The end result of this is that by estimating the temperature AMD can now estimate the leakage of the chip (remember, leakage is a function of temperature), which allows them to more accurately estimate total power consumption. For previous products AMD has simply assumed the worst case scenario for leakage, which kept real power below AMD’s PowerTune limits but effectively overestimated power consumption. With DTE and the ability to calculate leakage AMD now has a better power estimate and can push their clocks just a bit higher as they can now tap into the headroom that their earlier overestimation left. This alone allows AMD to increase their PT Boost performance by 3-4%, relative to what it would be without DTE.

AMD actually has a longer explanation on how DTE works, and rather than describing it in detail we’ll simply reprint it.

DTE works as a deterministic model of temperature in a worst case environment, as to give us a better estimate of how much current the ASIC is leaking at any point in time. As a first order approximation, ASIC power is roughly a function of: dynamic_power(voltage, frequency) + static_power(temperature, voltage, leakage).

Traditional PowerTune implementations assume that the ASIC is running at a worst case junction temperature, and as such always overestimates the power contribution of leaked current. In reality, even at a worst case ambient temp (45C inlet to the fansink), the GPU will not be working at a worst case junction temperature. By using an estimation engine to better calculate the junction temp, we can reduce this overestimation in a deterministic manner, and hence allow the PowerTune architecture to deliver more of the budget towards dynamic power (i.e. frequency) which results in higher performance. As an end result, DTE is responsible for about 3-4% performance uplift vs the HD7970 GHz Edition with DTE disabled.

The DTE mechanism itself is an iterative differential model which works in the following manner. Starting from a set of initial conditions, the DTE algorithm calculates dTemp_ti/dt based on the inferred power consumption over a previous timeslice (is a function of voltage, workload/capacitance, freq, temp, leakage, etc), and the thermal capacitance of the fansink (function of fansink and T_delta). Simply put, we estimate the heat into the chip and the heat out of the chip at any given moment. Based on this differential relation, it’s easy to work back from your initial conditions and estimate Temp_ti, which is the temperature at any timeslice. A lot of work goes into tuning the parameters around thermal capacitance and power flux, but in the end, you have an algorithmic way to always provide benefit over the previous worst-case assumption, but also to guarantee that it will be representative of the entire population of parts in the market.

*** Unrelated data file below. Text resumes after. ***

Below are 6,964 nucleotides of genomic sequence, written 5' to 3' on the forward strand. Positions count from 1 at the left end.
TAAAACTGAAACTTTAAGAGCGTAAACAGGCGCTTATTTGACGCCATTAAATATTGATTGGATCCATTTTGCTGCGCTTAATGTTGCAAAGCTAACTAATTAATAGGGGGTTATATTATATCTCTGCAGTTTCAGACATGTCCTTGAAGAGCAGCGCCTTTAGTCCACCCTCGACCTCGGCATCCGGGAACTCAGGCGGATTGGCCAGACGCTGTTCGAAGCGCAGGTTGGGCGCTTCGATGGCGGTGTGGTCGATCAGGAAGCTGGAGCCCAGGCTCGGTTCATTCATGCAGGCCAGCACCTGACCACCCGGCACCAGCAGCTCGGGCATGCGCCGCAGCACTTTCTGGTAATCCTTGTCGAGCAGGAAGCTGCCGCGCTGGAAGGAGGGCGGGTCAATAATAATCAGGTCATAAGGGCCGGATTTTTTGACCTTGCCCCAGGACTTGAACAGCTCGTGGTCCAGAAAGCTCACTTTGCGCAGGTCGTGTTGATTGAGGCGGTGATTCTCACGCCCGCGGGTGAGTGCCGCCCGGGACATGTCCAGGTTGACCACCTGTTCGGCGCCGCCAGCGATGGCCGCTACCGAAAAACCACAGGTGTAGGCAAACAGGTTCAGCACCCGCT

We could have easily done this through diode measurements, and used real temperature instead of digital temperature estimates…. But that would not be deterministic. Our current method with DTE guarantees that two parts off the shelf will perform the same way, and we enable end users to take advantage of their extra OC headroom on their parts through tools like Overdrive.

By tapping into this headroom however AMD has also increased their real power consumption at lower temperatures and leakages, which is why despite the identical PowerTune limits the 7970GE will consume more power than the 7970. We’ll get into the numbers in our benchmarking section, but it’s something to keep in mind for the time being.

Finally, on the end-user monitoring front we have some good news and some bad news. The bad news is that for the time being it’s not going to be possible to accurately monitor the real clockspeed of the 7970GE, either through AMD’s control panel or through 3rd party utilities such as GPU-Z. As it stands AMD is only exposing the base P-states but not the intermediate P-states, which goes back to the launch of the 7970 and is why we have never been able to tell if PowerTune throttling is active (unlike the 6900 series). So for the time being we have no idea what the actual (or even average) clockspeed of the 7970GE is. All we can see is whether it’s at its boost P-state – displayed as a 1050MHz core clock – or whether it’s been reduced to its P-state for its base clock, at which point the 7970GE will report 1000MHz.

The good news is that internally of course AMD can take much finer readings (something they made sure to show us at AFDS) and that they’ll finally be exposing these finer readings to 3rd party applications. Unfortunately they haven’t given us an expected date, but soon enough their API will be able to report the real clockspeed of the GPU, allowing users to see the full effects of both PT Boost and PT Throttle. It’s a long overdue change and we’re glad to see AMD is going to finally expose this data.